delighted to welcome Toronto writer and food expert Anik See as
a new member of the Journeywoman network. From the temple festivals
of Bali to the wine harvests of Georgia to the fragrant bazaars
of Iran, Anik has circled the globe by foot and by bike. Among
her favourite places in the world is Patagonia, the rocky and
remote area in the south of Argentina. Anik writes...
Patagonia? The truth was, I'd wanted to go there since I could read,
and the truth is I have not stopped thinking about it since I got
back, and that's going on five years now. Not a day goes by when
I don't wish I were there...
cross into Chile again near the town of Futaleufu. If
I thought I was in Patagonia before, it does not even
compare to the Patagonia I am in now. From the open
steppes and sandstone-coloured mountains of Argentina,
I pass the frontier and enter a cacophony of landscape,
of verdant mountains crashing into each other, of snarling
vegetation and roaring rivers. There is a quality of
sharpness in everything that is unfathomable. Darwin
called it "nature's workshop."
roll into town just after dark and stand in an abandoned
plaza in the centre of town. It is dimly lit by strings
of lights that swing violently in a sudden
breeze, surrounded by the spiky, swooning branches of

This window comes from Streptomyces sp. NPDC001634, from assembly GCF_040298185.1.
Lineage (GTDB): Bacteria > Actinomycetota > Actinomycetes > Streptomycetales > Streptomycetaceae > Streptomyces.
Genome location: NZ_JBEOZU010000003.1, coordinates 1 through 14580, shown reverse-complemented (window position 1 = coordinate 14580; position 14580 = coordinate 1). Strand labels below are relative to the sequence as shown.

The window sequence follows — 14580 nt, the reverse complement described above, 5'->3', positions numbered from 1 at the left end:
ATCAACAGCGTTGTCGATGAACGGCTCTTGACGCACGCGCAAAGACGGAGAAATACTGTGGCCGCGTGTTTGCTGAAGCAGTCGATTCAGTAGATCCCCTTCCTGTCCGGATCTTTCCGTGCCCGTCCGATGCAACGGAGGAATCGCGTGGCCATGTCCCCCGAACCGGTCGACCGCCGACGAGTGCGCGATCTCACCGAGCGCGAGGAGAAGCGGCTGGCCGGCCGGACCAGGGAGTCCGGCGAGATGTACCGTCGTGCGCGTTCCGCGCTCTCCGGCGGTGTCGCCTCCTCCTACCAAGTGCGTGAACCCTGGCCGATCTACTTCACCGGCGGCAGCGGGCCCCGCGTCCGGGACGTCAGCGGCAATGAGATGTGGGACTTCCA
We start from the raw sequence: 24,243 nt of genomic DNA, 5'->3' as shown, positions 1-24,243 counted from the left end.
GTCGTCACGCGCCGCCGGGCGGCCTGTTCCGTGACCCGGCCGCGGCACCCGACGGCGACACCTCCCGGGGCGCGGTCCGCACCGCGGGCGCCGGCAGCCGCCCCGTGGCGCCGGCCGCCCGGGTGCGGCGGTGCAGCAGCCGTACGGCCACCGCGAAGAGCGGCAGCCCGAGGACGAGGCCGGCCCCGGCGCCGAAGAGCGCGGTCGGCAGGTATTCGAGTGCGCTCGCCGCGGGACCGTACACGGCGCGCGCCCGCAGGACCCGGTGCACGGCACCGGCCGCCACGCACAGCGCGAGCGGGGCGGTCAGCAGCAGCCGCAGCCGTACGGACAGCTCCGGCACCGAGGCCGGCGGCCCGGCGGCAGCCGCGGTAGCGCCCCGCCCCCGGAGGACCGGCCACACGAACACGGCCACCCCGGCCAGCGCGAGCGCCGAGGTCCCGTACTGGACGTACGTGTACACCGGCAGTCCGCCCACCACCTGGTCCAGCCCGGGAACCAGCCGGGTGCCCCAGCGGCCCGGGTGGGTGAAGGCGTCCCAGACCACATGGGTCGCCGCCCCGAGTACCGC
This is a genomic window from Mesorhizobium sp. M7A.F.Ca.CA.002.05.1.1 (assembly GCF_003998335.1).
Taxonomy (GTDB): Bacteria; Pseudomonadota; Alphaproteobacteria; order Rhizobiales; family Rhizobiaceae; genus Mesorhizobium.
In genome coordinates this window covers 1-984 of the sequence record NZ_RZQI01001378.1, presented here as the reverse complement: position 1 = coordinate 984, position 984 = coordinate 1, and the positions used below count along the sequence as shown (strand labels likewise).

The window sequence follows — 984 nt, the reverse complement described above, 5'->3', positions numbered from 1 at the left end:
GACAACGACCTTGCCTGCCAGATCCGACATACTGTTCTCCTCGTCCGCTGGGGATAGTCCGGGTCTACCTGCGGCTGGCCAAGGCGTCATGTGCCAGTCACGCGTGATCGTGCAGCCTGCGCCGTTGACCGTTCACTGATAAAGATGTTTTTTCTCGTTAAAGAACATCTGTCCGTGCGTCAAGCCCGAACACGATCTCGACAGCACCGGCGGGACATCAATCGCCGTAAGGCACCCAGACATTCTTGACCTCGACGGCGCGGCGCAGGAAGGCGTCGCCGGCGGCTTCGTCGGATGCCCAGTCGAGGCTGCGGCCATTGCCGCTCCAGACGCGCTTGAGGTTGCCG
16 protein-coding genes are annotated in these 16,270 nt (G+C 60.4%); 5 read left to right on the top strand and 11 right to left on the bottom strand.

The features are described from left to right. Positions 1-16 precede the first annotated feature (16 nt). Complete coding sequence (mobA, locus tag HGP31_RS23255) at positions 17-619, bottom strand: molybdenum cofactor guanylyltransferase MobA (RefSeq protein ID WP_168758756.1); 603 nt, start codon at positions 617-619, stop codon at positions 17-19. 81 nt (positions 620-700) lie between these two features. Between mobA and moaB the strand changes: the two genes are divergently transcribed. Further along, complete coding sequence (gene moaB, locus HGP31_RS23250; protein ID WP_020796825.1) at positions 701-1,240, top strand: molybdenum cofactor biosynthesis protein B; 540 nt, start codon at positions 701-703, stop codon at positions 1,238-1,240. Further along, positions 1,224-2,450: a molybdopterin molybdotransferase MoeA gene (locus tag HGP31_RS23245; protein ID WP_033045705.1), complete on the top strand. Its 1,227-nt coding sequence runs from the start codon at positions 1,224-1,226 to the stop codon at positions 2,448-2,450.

Patagonia's famous araucarias, monkey puzzle
trees. I look across the plaza and see a store whose
front window is crammed with small wooden ships. The
dim light of a candle wavers behind them and the silhouette
of a tall thin man fills the door frame. He whistles
to get my attention and asks if I need anything. I ask
him if there is a place to camp around here.
he says, pointing behind be, "down by the river, at
the bridge there. There's some good flat ground. And
all the water in the world. But why don't you
come in for a coffee first?"
inside of the shop is crammed with more wooden ships--everything
is wooden...the walls, the creaky, worn floorboards,
coated in a fine sheen of sawdust. Luis clears some
old newspapers off a table and beckons me to sit. He
brings warm milk and instant coffee and I ask him about
the boats. It seems a strange thing to sell in the mountains.
He smiles and says, "One is never far from the sea in
Chile." This is true. At its greatest breadth, Chile
is only 120 kilometres wide.
sit by the water...
takes me down to the river and helps me set up my tent.
We sit by the water for a while, listening to it rush
over rocks. He tells me this is the most beautiful river
in Chile and if he could, he would build a house over
it so that he would be reminded of its beauty at any
a long silence, he gets up and bids me goodnight, but
returns ten minutes later to find me still sitting there.
He smiles and says, "Ah, the Futaleufu, she has you
now.... She won't let go." He has brought me a bag of
bread and cheese and mate, and wishes me a good
trip. When he turns to leave, he is immediately absorbed
into the darkness.